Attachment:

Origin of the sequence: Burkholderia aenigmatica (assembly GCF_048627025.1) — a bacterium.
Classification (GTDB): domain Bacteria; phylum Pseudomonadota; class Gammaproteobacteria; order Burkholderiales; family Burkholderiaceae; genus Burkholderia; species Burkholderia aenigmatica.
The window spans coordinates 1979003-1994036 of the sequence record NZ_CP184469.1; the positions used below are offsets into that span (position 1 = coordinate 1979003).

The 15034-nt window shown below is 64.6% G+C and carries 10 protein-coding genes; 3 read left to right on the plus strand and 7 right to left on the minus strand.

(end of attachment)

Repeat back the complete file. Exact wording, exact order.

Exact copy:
Origin of the sequence: Burkholderia aenigmatica (assembly GCF_048627025.1) — a bacterium.
Classification (GTDB): domain Bacteria; phylum Pseudomonadota; class Gammaproteobacteria; order Burkholderiales; family Burkholderiaceae; genus Burkholderia; species Burkholderia aenigmatica.
The window spans coordinates 1979003-1994036 of the sequence record NZ_CP184469.1; the positions used below are offsets into that span (position 1 = coordinate 1979003).

The 15034-nt window shown below is 64.6% G+C and carries 10 protein-coding genes; 3 read left to right on the plus strand and 7 right to left on the minus strand.